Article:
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Analyst's Forecast Says Wells Is a Stock to Bank On

February 07, 1996|TOM PETRUNO

Some extremely bullish new earnings estimates for the soon-to-be-combined Wells Fargo & Co. and First Interstate Bancorp have helped drive both stocks to record levels this week.

That's making the rich a little richer: Wells Fargo's major shareholders include billionaires Warren Buffett and Walter Annenberg.

Wells shares zoomed $8.25 on Monday and added $4.375 on Tuesday to close at a record $251.625. First Interstate stock is rising in tandem, of course, because the merger terms to which the two banks agreed Jan. 24 call for 0.667 Wells share to be swapped for each First Interstate share.

That makes the deal currently worth $167.83 a share to First Interstate shareholders.

Since the merger was announced, Wells stock has jumped 9.6% and First Interstate 11%, with most of the gain in Wells coming this week--after Bear, Stearns & Co. bank analyst Lawrence Vitale on Monday wrote a gushing report on the combined bank's earnings potential.

Vitale believes that the "new" Wells' cash earnings will soar from $22.50 a share this year to $28 in 1997 and $33 in 1998, thanks to "increased loan volume, higher margins, improved efficiency and continued aggressive share repurchases."

How optimistic are those numbers? Vitale insists he is actually being conservative and that he could make a case for earnings as high as $34.40 a share in 1998. Even at $33, if he is correct, Wells in 1998 will generate about $3 billion in cash profit.

In contrast, BankAmerica Corp. currently earns less than that annually with an asset base twice the size of the combined Wells-First Interstate.


Of course, Wells has consistently been vastly more profitable than BankAmerica and most other major banks. But some other Wall Street analysts, many of whom are still fine-tuning their 1997 and 1998 estimates for the new Wells, are wide-eyed at Vitale's numbers. "I couldn't even make it close to those" figures, said Campbell Chaney, analyst at brokerage Rodman & Renshaw.

Vitale concedes that Wells management "has a lot of work to do" in absorbing First Interstate. Nonetheless he argues that among banks, Wells is almost in a class by itself in the quality of its management and in its commitment to boosting shareholders' returns, especially through constant stock buybacks--a favorite Buffett strategy.

If Vitale's earnings numbers are on target, he figures Wells stock should sell for between $330 and $360 within two years, a hefty gain of between 31% and 43% from the current price.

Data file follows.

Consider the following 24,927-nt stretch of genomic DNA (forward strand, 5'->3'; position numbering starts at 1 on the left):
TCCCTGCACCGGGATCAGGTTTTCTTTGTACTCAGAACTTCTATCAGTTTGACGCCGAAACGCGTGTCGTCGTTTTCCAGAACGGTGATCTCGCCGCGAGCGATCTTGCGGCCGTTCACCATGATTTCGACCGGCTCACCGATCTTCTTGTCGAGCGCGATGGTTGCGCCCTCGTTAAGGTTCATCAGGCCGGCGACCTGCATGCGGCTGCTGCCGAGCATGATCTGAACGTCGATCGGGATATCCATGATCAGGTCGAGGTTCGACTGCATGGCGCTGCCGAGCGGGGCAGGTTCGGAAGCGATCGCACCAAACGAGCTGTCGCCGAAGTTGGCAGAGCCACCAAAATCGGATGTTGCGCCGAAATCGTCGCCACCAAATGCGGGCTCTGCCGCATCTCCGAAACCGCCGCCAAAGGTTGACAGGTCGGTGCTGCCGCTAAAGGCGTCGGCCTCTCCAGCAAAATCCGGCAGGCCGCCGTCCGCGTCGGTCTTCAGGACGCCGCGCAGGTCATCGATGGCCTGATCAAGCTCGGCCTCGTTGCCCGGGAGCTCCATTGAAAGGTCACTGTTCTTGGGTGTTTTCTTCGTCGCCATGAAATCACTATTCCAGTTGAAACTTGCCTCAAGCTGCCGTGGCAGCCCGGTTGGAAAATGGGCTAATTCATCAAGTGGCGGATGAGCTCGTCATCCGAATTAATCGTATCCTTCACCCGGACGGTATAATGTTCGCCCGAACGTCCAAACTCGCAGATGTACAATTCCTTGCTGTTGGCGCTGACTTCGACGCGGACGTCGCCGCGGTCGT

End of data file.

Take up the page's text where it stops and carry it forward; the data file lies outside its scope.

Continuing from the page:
Embattled Credit Union: San Dimas-based WesCorp, also known as Western Corporate Federal Credit Union, seems to be caught up in a battle royal with its regulator, the National Credit Union Administration in Alexandria, Va.

WesCorp, with nearly $12 billion in assets, is a credit union to credit unions: It doesn't do business with individuals, but rather invests monies on behalf of other credit unions, including many serving major Hollywood studios' employees.

Last summer WesCorp was the subject of much industry and regulatory scrutiny because of its aggressive investment portfolio, which included a substantial amount of "derivative" securities such as collateralized mortgage obligations. Some people worried that WesCorp CEO Richard M. Johnson was headed down the same path as former Orange County Treasurer Robert Citron.

Not so, Johnson continually insisted, and he got independent accounting firm Coopers & Lybrand to agree with him. But the NCUA apparently still has problems with Johnson and WesCorp. The newsletter Credit Union Accountant reported Monday that WesCorp has been given a "4" rating by the NCUA, which rates all credit unions on a 1 to 5 scale, with 5 being the lowest rating.

Government rules forbid either NCUA or WesCorp from publicly confirming or discussing the official rating. But NCUA insiders say the 4 rating, while troubling, doesn't reflect concerns about WesCorp's safety or soundness. Rather, "this is a management issue," one NCUA official said.

What's the NCUA's beef with Johnson? Some of WesCorp's member credit unions are asking the same thing. "I have complete and total faith in [Johnson's] ability to manage WesCorp," said Bobby Woodrell, chief financial officer of Hollywood's AFTRA-SAG credit union.

Some industry insiders say the NCUA may simply be extra jumpy because of last winter's failure of Capital Corporate Federal Credit Union. WesCorp had wanted to buy Capital, arguing that it could fix the organization's troubled portfolio. But the NCUA nixed the deal--a slap at Johnson--and Capital instead went belly-up.


Banking Rocket

Wells Fargo shares have soared in recent days on rising optimism about its earnings potential after it swallows First Interstate Bancorp. Monthly stock closes on the NYSE and latest:

Tuesday: $251.63

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